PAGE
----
America’s Untold History by Oliver Stone has been running on Showtime. Stone goes into fairly good detail and the series begins with WWII, though to me he could have easily gone back to WWI or even the Civil War to show how much our wars of conquest – and make no mistake they have been wars of conquest – have been influenced by, supported by and funded by Wall Street, corporate America and the banks.
He (Stone) paints a sordid picture of how we have stolen land and resources over the years from other countries to build and maintain prosperity at home and to fill the coffers of those on Wall Street, using propaganda to justify them which the vast majority of Americans would swallow hook line and sinker. Not really caring much about how this country was able to maintain their life style, just as long as it did.
Americans like to put their leaders up on pedestals and praise them, turning a blind eye to their actual legacy. Stone does neither – leaving little unexposed. Stone never actually points the finger of blame but pulls no punches, naming names of all those involved, with quotes from many of them. We here tend to revere our leaders but if you watch the whole thing you may find yourself reviling more than a few of them as well as their administrations and their political parties.
A good part of the series concentrates on anti-communist propaganda – championed initially by Harry Truman and his cabinet here and by Churchill in Britain – and how this would direct American foreign and domestic policy up through the 1990s. He also shows how this propaganda came from Wall Street and the Wall Street people that every president had as advisers. It is a shame, however, that there is no mention of how much the Bolshevik revolution struck at the hearts of the western capitalists.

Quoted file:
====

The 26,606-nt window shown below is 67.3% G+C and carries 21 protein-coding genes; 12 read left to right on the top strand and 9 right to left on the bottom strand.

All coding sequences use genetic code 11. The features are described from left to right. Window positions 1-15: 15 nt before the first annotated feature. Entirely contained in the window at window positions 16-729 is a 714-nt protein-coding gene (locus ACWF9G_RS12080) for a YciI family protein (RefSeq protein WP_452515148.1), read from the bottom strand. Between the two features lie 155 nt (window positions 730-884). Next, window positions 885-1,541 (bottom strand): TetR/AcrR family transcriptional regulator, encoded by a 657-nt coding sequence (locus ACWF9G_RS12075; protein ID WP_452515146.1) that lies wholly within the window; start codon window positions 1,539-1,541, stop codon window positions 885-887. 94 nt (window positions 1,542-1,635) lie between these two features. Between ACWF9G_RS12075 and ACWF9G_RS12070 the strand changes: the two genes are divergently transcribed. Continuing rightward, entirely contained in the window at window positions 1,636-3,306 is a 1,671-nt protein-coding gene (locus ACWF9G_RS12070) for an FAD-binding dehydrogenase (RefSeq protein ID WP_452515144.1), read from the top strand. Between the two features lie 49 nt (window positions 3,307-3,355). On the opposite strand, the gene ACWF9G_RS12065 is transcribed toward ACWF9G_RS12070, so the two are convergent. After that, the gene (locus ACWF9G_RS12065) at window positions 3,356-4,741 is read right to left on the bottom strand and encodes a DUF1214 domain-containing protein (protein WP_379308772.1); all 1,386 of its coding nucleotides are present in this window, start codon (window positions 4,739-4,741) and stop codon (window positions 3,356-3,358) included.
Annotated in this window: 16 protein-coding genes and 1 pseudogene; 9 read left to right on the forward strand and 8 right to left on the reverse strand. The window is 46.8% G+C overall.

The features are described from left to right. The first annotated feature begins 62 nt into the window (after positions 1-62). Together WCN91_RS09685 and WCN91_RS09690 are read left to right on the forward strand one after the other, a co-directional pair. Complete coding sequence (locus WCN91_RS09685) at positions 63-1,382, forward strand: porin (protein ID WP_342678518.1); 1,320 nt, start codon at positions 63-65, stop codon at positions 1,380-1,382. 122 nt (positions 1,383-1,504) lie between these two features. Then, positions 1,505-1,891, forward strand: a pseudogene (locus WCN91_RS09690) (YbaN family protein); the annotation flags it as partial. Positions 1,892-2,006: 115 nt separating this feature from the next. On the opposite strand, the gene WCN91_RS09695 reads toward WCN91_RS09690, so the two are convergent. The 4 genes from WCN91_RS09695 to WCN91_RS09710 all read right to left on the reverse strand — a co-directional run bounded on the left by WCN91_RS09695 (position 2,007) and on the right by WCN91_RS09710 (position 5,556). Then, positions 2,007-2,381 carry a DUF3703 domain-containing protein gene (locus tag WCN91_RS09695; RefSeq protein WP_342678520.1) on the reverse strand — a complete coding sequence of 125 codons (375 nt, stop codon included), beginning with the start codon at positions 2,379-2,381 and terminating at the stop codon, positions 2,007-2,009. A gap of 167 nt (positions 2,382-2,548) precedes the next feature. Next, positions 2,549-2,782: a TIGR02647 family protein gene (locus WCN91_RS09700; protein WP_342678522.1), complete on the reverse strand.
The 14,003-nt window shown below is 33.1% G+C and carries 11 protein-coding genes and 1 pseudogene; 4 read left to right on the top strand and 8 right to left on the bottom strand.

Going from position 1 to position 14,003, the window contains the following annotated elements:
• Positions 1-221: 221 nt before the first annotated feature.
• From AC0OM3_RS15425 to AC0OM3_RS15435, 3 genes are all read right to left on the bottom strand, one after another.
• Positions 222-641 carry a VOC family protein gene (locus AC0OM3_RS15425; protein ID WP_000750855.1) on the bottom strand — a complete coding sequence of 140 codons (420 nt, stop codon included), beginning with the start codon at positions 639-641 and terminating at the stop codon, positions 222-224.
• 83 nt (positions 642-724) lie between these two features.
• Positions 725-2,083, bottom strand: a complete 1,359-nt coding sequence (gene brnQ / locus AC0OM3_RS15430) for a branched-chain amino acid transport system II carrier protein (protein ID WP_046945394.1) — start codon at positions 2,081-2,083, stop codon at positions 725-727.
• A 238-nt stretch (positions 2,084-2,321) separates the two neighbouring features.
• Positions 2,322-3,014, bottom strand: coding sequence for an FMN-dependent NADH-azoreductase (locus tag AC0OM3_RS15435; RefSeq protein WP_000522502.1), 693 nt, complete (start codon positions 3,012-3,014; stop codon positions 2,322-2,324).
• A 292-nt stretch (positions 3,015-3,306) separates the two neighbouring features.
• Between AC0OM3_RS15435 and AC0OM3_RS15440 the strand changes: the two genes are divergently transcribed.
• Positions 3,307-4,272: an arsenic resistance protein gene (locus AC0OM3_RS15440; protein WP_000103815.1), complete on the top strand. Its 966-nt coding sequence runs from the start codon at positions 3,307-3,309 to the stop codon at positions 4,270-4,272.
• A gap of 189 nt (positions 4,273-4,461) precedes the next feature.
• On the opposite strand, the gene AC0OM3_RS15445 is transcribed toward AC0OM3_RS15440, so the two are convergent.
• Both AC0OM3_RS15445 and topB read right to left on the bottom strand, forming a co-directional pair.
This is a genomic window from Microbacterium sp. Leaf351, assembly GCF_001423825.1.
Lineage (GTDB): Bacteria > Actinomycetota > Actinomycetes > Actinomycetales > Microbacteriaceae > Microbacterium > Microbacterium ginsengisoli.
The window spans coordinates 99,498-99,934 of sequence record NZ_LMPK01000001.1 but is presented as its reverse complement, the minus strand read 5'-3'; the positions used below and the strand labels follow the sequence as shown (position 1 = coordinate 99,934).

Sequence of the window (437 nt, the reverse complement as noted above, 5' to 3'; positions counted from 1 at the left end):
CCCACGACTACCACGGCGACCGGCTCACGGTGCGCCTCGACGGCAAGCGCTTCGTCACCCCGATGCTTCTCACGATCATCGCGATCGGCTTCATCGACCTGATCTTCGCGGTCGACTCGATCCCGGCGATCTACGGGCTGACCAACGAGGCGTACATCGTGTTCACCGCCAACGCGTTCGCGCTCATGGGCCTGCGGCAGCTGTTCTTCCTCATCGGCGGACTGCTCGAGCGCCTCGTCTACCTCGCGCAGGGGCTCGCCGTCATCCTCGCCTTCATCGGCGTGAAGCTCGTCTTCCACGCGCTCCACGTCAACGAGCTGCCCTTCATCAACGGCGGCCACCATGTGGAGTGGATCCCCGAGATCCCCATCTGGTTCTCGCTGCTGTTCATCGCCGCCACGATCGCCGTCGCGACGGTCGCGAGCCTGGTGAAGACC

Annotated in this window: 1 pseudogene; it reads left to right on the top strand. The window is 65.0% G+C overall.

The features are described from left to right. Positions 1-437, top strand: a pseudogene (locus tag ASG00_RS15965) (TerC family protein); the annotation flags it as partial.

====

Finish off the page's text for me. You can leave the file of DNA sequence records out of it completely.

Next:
Not the overthrow of the Czar but the overthrow of the capitalists and the defeat of the White Russians, who we had supported in the civil war that followed, striking fear into their hearts. Or how socialism and communism had become extremely popular here especially during the depressions of the late 1920s and 1930s and how Wall Street and political propaganda would make damn sure this popularity was completely crushed.
Stone at least questions whether communism simply became Raison d’être for our military adventurism and continued military spending even as early as the mid 1960s. It is interesting to note that Stone refers to the taxes the rich had to pay during the cold war as “War Tax” and after the fall of the Soviet Union this was no longer seen as necessary. That even Clinton would squander and “Peace Dividend” by throwing even more money at the Pentagon. This becomes even more evident with the “War on Terror” supplementing the War on Communism, which begot the War on Drugs.
The series also shows that with few – if any – exceptions the US intervened in and help topple any government that might want to kick out any American corporation. And this was anywhere in the world, Asia, Africa, South America …….
What really strikes me is that with no exception and without missing a beat, every administration has carried on in a business-as-usual manner from the previous one with regards to the military and financial sector since President Truman’s.
I highly recommend watching each one and though they are each around 59 minutes long, he does put a lot of information out in each one. He also does a pretty good job of tying together previous history with the subject of each chapter.
Here is a link to the first episode. With luck they will remain up for a while.